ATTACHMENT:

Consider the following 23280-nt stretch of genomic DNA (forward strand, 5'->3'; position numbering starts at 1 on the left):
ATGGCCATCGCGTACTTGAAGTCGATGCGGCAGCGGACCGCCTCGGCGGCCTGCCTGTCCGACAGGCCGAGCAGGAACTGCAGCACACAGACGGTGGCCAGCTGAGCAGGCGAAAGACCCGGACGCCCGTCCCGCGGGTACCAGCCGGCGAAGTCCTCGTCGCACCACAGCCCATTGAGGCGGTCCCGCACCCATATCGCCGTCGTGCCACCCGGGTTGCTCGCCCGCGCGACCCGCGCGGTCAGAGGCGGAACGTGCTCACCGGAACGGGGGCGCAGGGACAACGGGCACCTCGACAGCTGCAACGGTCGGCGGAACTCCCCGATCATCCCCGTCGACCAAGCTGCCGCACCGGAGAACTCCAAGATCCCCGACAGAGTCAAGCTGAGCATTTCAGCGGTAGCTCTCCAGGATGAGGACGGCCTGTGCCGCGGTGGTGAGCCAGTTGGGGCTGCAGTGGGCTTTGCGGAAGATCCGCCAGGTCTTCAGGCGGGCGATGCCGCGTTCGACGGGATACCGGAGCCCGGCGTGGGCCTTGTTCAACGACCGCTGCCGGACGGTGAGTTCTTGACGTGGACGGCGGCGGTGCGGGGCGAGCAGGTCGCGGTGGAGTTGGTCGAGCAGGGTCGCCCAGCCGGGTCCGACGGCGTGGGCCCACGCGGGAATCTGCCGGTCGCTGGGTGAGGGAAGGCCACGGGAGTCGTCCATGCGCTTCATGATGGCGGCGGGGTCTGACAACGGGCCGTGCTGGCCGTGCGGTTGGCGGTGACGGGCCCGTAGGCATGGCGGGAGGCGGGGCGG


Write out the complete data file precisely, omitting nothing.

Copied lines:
Consider the following 23280-nt stretch of genomic DNA (forward strand, 5'->3'; position numbering starts at 1 on the left):
ATGGCCATCGCGTACTTGAAGTCGATGCGGCAGCGGACCGCCTCGGCGGCCTGCCTGTCCGACAGGCCGAGCAGGAACTGCAGCACACAGACGGTGGCCAGCTGAGCAGGCGAAAGACCCGGACGCCCGTCCCGCGGGTACCAGCCGGCGAAGTCCTCGTCGCACCACAGCCCATTGAGGCGGTCCCGCACCCATATCGCCGTCGTGCCACCCGGGTTGCTCGCCCGCGCGACCCGCGCGGTCAGAGGCGGAACGTGCTCACCGGAACGGGGGCGCAGGGACAACGGGCACCTCGACAGCTGCAACGGTCGGCGGAACTCCCCGATCATCCCCGTCGACCAAGCTGCCGCACCGGAGAACTCCAAGATCCCCGACAGAGTCAAGCTGAGCATTTCAGCGGTAGCTCTCCAGGATGAGGACGGCCTGTGCCGCGGTGGTGAGCCAGTTGGGGCTGCAGTGGGCTTTGCGGAAGATCCGCCAGGTCTTCAGGCGGGCGATGCCGCGTTCGACGGGATACCGGAGCCCGGCGTGGGCCTTGTTCAACGACCGCTGCCGGACGGTGAGTTCTTGACGTGGACGGCGGCGGTGCGGGGCGAGCAGGTCGCGGTGGAGTTGGTCGAGCAGGGTCGCCCAGCCGGGTCCGACGGCGTGGGCCCACGCGGGAATCTGCCGGTCGCTGGGTGAGGGAAGGCCACGGGAGTCGTCCATGCGCTTCATGATGGCGGCGGGGTCTGACAACGGGCCGTGCTGGCCGTGCGGTTGGCGGTGACGGGCCCGTAGGCATGGCGGGAGGCGGGGCGG